From 2005 to 2011, Jamie Wells was subjected to sexual harassment by a male co-worker at the Walmart in Akron, Ohio. Three weeks after Wells, who has developmental disabilities, filed a complaint, she was fired from the job she had worked at for more than 11 years. The U.S. Equal Employment Opportunities Commission (EEOC) has now filed a lawsuit against Walmart, alleging that the company violated the federal American with Disabilities Act (ADA) on the grounds that it failed “to provide reasonable accommodations to Wells through adequate training, supervision, and communication regarding its anti-harassment policies.”
For several years, Wells worked as an associate in the Akron Walmart’s lawn and garden department. According to the EEOC, from about April 2005 through Jan. 7, 2011, Walmart allowed a male co-worker to sexually harass Wells, including inappropriate touching on the store’s premises. Managers at Walmart were made aware of the harassment but did not take “prompt or effective action to remedy the sexually hostile work environment.”
For its part, Walmart tells Disability Scoop that, on learning of Wells’ complaint, they ”investigated and took decisive action to terminate the man whom she was accusing. As part of our investigation, witness accounts led us to discover that Ms. Wells also engaged in inappropriate conduct which led to her dismissal.”
However, Regional Attorney Debra Lawrence of the EEOC’s says, “Ms. Wells’ impairment made her particularly vulnerable to sexual harassment.” Indeed: Wells’s disabilities may have made her fearful of speaking up about the harassment, out of fears that she might have been disciplined or lose her job. Managers may well not have fully grasped any difficulties she had communicating, especially something like sexual harassment. It was Walmart’s responsibility to take action on behalf of Wells after being notified about it, as Lawrence states:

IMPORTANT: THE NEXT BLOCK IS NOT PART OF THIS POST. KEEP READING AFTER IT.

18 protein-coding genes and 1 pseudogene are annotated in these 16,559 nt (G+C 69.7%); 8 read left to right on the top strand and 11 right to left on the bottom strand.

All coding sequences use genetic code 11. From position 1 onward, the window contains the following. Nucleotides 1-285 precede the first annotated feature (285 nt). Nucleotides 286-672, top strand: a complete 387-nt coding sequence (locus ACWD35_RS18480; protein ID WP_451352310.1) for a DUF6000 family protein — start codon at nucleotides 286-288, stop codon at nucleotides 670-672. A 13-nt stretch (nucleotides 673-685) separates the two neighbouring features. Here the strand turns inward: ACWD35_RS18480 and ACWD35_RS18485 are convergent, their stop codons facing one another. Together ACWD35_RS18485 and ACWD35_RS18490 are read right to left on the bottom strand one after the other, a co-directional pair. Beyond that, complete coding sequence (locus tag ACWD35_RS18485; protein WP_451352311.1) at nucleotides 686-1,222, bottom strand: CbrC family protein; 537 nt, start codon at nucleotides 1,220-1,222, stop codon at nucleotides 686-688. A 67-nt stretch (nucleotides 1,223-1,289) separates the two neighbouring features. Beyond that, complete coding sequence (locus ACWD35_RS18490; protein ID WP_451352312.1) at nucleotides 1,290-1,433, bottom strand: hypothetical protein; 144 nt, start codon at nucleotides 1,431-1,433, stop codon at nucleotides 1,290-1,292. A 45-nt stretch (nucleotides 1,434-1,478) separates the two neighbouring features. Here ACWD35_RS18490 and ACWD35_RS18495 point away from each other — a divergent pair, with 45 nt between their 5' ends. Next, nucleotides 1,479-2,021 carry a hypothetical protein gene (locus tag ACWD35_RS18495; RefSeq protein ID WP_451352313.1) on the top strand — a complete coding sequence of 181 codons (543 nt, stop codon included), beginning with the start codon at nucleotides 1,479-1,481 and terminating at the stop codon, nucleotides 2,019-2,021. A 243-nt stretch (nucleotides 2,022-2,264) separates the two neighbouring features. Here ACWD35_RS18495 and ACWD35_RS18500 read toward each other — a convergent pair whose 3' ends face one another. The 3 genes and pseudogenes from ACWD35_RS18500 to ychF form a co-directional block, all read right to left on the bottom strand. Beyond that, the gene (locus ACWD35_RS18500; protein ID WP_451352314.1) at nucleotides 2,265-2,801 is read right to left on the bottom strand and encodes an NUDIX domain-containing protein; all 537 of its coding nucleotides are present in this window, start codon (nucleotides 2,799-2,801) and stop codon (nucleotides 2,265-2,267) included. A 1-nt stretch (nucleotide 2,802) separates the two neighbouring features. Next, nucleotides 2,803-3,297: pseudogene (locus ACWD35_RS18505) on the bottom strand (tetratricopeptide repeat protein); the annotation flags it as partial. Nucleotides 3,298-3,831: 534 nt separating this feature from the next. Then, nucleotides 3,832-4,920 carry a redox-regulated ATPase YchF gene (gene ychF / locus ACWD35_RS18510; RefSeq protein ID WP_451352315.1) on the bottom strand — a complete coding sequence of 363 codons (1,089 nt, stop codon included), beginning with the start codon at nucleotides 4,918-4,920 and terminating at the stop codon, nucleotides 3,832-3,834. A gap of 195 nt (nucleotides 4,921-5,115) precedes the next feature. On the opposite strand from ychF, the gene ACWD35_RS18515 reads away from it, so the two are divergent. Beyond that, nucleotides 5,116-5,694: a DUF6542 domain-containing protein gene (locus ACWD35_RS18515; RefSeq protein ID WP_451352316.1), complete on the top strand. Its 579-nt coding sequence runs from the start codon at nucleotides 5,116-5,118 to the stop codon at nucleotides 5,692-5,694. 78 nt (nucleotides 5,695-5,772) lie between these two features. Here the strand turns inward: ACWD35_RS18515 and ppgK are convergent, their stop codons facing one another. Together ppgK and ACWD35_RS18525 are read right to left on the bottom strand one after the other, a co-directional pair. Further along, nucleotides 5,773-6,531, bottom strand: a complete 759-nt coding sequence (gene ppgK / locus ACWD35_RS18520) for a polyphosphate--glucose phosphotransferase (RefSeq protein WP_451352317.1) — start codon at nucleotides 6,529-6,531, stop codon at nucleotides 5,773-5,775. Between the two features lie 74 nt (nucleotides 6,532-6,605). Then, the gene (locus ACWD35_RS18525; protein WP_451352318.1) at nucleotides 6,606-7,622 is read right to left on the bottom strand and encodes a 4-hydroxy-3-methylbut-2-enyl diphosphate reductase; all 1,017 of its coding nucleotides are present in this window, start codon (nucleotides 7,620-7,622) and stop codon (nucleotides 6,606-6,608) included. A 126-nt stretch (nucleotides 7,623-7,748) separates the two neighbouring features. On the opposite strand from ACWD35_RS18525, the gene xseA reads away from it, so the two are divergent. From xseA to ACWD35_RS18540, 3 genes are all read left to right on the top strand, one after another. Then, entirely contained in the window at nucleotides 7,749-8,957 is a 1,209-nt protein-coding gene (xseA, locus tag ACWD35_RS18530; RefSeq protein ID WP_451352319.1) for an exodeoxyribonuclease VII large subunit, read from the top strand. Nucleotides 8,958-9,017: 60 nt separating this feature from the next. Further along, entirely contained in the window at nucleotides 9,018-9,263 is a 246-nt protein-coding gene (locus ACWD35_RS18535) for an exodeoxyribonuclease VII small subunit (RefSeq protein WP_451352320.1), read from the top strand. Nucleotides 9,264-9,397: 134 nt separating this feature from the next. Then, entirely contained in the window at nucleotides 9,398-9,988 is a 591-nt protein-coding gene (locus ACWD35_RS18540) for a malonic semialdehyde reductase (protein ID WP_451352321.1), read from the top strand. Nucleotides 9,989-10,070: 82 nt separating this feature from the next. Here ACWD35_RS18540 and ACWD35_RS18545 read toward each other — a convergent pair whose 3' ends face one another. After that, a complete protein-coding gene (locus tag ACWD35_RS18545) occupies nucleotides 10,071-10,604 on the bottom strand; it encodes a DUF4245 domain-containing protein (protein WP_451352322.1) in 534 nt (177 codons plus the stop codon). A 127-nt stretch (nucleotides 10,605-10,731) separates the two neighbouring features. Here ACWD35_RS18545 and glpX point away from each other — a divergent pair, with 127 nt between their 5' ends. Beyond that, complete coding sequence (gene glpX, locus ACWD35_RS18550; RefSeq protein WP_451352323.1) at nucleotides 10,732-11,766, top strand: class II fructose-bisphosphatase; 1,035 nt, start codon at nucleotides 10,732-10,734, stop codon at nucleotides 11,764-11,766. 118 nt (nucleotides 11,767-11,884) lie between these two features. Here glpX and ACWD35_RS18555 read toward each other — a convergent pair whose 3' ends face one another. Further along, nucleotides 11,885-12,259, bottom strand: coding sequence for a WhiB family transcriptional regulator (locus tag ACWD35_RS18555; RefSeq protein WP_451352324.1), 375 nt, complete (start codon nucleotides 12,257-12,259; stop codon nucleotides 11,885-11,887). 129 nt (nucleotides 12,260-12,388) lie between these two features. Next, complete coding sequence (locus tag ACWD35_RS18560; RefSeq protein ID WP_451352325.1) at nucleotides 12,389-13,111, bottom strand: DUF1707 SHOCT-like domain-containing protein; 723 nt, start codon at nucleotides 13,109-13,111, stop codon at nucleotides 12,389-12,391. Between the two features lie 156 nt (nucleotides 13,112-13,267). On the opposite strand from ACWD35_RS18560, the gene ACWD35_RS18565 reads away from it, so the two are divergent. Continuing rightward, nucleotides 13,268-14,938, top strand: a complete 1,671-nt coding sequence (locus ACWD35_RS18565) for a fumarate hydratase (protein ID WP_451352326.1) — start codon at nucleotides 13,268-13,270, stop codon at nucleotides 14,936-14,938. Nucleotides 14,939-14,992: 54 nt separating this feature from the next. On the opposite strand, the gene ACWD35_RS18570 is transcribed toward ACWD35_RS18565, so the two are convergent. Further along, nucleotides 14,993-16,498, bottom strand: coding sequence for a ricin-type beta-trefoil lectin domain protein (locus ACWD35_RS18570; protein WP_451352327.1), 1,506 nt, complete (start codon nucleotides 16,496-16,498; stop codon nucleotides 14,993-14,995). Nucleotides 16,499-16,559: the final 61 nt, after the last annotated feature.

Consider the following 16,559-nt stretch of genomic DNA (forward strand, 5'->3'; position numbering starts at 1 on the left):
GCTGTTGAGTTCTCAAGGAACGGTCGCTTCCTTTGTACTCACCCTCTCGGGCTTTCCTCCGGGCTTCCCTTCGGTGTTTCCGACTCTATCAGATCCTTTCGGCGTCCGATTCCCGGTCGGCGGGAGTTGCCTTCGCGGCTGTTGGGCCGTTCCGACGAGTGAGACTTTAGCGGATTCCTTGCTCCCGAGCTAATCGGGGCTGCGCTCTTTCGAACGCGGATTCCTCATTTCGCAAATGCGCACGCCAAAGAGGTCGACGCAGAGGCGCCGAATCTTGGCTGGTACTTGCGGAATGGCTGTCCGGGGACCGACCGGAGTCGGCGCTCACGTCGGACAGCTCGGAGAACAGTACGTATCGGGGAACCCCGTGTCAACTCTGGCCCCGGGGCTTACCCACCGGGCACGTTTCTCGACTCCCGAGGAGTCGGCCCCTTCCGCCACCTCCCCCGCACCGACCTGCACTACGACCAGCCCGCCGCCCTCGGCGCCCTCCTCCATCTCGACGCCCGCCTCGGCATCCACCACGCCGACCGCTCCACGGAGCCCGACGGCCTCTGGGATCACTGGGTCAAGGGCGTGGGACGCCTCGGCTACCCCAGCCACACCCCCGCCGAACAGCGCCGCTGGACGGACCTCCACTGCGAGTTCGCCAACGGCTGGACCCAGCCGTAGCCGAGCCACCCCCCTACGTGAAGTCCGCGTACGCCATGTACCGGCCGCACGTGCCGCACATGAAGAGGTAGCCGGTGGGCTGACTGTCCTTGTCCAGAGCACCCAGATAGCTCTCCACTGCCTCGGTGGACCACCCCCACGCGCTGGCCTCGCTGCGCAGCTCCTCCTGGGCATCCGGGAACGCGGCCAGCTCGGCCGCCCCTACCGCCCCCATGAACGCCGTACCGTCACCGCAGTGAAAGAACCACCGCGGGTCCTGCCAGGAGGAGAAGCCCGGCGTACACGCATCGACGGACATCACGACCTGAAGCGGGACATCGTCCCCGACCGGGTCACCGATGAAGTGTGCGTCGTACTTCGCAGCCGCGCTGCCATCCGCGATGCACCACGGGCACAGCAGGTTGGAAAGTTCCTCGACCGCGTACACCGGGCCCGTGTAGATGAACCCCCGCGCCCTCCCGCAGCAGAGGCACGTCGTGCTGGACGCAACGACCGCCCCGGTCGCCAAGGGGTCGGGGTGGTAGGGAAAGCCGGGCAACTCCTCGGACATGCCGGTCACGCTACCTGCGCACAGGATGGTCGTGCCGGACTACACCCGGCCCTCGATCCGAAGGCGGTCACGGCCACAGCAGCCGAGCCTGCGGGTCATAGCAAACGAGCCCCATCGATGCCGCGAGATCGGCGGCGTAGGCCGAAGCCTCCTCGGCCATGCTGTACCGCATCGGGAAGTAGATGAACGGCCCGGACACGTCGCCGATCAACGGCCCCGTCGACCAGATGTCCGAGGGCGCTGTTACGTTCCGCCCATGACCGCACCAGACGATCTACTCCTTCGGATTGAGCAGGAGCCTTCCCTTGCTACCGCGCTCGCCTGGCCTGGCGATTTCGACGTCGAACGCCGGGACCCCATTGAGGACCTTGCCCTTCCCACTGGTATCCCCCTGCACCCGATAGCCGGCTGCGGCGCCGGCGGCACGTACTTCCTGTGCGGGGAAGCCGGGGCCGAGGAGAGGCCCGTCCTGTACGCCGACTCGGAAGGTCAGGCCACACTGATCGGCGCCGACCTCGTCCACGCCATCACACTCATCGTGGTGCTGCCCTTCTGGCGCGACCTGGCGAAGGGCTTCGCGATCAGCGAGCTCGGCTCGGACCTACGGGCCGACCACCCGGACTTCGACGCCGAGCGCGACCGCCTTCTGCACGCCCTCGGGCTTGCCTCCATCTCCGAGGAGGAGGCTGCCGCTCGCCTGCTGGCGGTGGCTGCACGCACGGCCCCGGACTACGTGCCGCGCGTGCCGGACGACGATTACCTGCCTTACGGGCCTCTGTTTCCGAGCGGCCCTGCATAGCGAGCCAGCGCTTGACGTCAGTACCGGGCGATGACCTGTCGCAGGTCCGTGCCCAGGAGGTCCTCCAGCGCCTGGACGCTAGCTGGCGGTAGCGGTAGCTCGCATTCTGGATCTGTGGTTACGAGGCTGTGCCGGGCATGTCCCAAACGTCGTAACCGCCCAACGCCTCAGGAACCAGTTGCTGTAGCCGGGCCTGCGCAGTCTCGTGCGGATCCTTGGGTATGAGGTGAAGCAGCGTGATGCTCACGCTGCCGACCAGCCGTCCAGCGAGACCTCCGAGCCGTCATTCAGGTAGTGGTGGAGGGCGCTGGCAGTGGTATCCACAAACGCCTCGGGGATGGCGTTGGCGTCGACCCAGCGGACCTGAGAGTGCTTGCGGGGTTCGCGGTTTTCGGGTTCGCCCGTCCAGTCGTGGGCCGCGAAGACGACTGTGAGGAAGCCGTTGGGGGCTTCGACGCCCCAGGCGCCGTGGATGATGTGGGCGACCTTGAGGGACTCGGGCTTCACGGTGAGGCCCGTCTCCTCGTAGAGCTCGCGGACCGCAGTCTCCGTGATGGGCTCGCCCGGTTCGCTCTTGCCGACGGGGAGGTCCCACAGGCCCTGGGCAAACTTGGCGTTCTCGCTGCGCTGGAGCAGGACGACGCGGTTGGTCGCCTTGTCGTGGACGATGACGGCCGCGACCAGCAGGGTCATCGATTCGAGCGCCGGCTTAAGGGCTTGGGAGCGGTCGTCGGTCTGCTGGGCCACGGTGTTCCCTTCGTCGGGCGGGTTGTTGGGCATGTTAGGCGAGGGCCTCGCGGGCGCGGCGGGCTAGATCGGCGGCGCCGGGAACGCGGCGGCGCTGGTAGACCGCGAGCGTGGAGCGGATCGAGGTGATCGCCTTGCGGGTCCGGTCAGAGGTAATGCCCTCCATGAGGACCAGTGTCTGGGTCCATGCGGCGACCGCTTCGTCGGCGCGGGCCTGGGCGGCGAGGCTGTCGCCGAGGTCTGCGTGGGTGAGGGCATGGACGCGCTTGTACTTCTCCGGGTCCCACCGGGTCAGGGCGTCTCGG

“Once this Walmart was put on notice of the harassment, it had a legal responsibility to take immediate and appropriate action to stop the misconduct. When an employer fails to do so, the EEOC must and will hold that employer accountable.”
With my own son Charlie, who is on the more severe end of the autism spectrum, approaching his 16th birthday in May, I think all the time about preparing him for a job after he finishes school. Wells’s experience and lawsuit are a harsh reminder that the challenges Charlie and others with intellectual disabilities will face in the workplace are not only about job training and finding employment.
Other employees, from co-workers to managers, must receive not only training and education about disabilities. Policies need to be put into place that accommodate for the challenges and needs of individuals with disabilities. Charlie, for one, will need a job coach to support him and also to make sure that he is not taken advantage of.
Jobs in the Community, Not Sheltered Workshops, are the Goal
Walmart and some other large corporations have trumpeted their hiring of workers with disabilities. Certainly these companies’ efforts to provide opportunities for workers like Wells must be applauded. I really do hope that Charlie might have such a job in the community. Too many individuals with disabilities still work in what amount to segregated placements, in sheltered workshops.
Just recently, the U.S. Department of Justice has taken action to intervene in a federal lawsuit against the state of Oregon that alleges that is has failed to provide supported employment services for thousands of individuals with developmental disabilities. Rather, Oregon has warehoused them in sheltered workshops where they receive a subminimum wage.
Such job placements are too reminiscent of an earlier era when individuals with disabilities were routinely institutionalized and shut off from the rest of society. About a year ago, the Justice Department filed a statement that “limiting people with disabilities to employment in sheltered workshops is no different than restricting them to live in institutions,” says Disability Scoop.
As we work to create better employment opportunities in the community for individuals with disabilities — jobs in which they are paid a fair and just wage — we need to be sure, more than ever, also to create adequate accommodations and protections to ensure that they can work and thrive.
Related Care2 Coverage
Photo by Wesley Fryer
Disclaimer: The views expressed above are solely those of the author and may
not reflect those of
Care2, Inc., its employees or advertisers.